Friedman test
Friedman test
The Friedman test tests the Nullhypothesis of identical populations for dependent data. It is an equivalent to the one factorial variance analysis with repeated measurement without making any assumptions on the distributions of the populations. It uses only the rank information of the data.
Requirements:
Data must be ordinal (rankorder) scaled. Distribution is free.
Hypothesis:
H0: The treatments have identical effects
H1: At least one treatment is different from at least one other treatment
Idea:
The data of k subjects and p treatments are first displayed in a two dimensional table. Then the data of each person are brought into one rank order (treatment ranks). This procedure ensures that the dependency of the data is taken into account. Next for each treatment the sum of ranks T_{i} is computed. Whereas the total sum of ranks is:
with
k = number of subjects
p = number of treatments
For sufficiently large sample sizes (k>10 and p>4) the following value is approximately ChiSquare distributed with p1 degrees of freedom:
if there are tied ranks ChiSquare is computed the following way:
wheras
Conover recommends the following F statistic, which has a more accurate approximation:
with
degrees of freedom
Posthoc analysis
If the H0 is rejected it is often desirable to know which treatments are different from each other. Treatments i and j are different if the difference between the two mean ranks meets the following requirment:
= critical tvalue with (k1)(p1) degrees of freedom
Example of a Friedman test
In a poll 10 subjects rated 4 different paintings on a scale from 0 (don’t like it at all) to 5 (like it very much). The following table shows the data and ranks for all tubjects and paintings:
Paintings  
1 
Rank 
2 
Rank 
3 
Rank 
4 
Rank 

1 
0 
1 
5 
4 
1 
2 
4 
3 
2 
3 
2 
4 
3 
2 
1 
5 
4 
3 
1 
1 
4 
3.5 
3 
2 
4 
3.5 
4 
4 
4 
2 
1.5 
2 
1.5 
3 
3 
5 
2 
1.5 
2 
1.5 
4 
4 
3 
3 
6 
0 
1 
3 
2 
5 
3.5 
5 
3.5 
7 
3 
2.5 
1 
1 
3 
2.5 
4 
4 
8 
5 
3.5 
3 
2 
1 
1 
5 
3.5 
9 
1 
1 
5 
4 
2 
2 
4 
3 
10 
2 
2 
4 
4 
0 
1 
3 
3 
T_{i} 
19.5 
26.5 
20.5 
33.5 

1.95 
2.65 
2.05 
3.35 
We then get for the total sum of ranks:
We have tied ranks so the Chisquare value is:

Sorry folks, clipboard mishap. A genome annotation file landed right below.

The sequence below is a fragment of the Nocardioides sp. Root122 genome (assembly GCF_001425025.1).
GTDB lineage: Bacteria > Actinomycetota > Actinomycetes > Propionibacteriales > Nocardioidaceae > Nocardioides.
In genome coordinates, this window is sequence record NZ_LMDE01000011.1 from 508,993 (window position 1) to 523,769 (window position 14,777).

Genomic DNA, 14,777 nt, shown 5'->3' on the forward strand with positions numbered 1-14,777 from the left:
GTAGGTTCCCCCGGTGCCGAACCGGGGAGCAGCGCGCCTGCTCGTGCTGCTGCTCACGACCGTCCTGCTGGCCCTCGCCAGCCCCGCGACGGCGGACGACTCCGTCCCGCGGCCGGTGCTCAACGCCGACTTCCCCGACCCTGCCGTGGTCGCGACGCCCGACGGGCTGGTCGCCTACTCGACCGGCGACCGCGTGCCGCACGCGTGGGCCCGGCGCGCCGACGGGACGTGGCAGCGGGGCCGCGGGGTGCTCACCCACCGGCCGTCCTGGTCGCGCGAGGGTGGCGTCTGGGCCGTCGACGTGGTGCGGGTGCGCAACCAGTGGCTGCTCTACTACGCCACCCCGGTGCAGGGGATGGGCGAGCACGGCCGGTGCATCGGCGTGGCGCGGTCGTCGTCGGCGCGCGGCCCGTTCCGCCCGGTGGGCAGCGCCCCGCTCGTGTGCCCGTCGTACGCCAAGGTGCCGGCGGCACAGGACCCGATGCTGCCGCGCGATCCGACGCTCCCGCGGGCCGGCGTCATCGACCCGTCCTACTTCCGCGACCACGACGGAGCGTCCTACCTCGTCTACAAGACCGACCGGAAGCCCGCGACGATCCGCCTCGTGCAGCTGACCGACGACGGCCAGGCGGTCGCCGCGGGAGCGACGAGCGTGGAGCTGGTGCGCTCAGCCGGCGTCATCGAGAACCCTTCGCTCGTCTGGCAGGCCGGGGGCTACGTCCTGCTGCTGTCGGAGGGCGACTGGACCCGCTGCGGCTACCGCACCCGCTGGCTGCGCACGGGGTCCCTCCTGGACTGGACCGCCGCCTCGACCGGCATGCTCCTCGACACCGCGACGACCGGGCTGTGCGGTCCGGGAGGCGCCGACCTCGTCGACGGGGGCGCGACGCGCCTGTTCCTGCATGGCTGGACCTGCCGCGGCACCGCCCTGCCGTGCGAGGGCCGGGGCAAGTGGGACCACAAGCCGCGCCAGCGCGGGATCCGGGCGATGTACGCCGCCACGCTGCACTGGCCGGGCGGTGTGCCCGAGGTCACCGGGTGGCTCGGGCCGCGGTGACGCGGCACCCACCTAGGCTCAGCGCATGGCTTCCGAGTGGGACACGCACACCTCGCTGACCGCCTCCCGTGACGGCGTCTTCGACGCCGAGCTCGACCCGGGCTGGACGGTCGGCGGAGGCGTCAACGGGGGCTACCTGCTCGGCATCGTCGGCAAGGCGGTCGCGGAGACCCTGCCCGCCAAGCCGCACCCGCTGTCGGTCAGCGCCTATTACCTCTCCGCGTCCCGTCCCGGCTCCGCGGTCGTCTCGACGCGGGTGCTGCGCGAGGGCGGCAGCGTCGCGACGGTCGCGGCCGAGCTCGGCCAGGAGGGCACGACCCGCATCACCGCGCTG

whereas
so the Chisquare value is:
The critical 5% Chisquare for 3 degrees of freedom is 7.81. The Chisquare test does reject H0. There must be at least one painting which is differentially rated compared to at least one other painting.
For Conovers’ F value we get:
and the 5% critical F value with 3 and 27 degrees of freedom is 2.96. The F Test does reject H0. There must be at least one painting which is differentially rated compared to at least one other painting.
The critical Difference of the Mean Ranks is:
The following table shows the differences of the mean ranks:
Painting 1 
Painting 2 
Painting 3 

Painting 2 
0.7 
 
 
Painting 3 
0.1 
0.6 
 
Painting 4 
1.4 * 
0.7 
1.3 * 
Post hoc paired comparisons reveal that painting four is rated differentially compared to paintings 1 and 3.
BrightStat output of Friedman test example
This is a fictitious example.
Wiki link Friedman test
References
Bortz, J. (2005). Statistik für Human und Sozialwissenschaftler (6^{th} Edition). Heidelberg: Springer Medizin Verlag.
Conover, W.J. (1999). Practical nonparametric Statistics.(3^{rd} edition). Wiley.
Friedman, M. (1937). The use of ranks to avoid the assumption of normality implicit in the analysis of variance. Journal of the American Statistical Association (American Statistical Association), 32 (200), 675 – 701. doi:10.2307/2279372
Friedman, M. (1939). A correction: The use of ranks to avoid the assumption of normality implicit in the analysis of variance. Journal of the American Statistical Association (American Statistical Association), 34 (205), 109. doi:10.2307/2279169
Schaich, H.E. & Hamerle, A. (1984). Verteilungsfreie statistische Prüfverfahren, Berlin.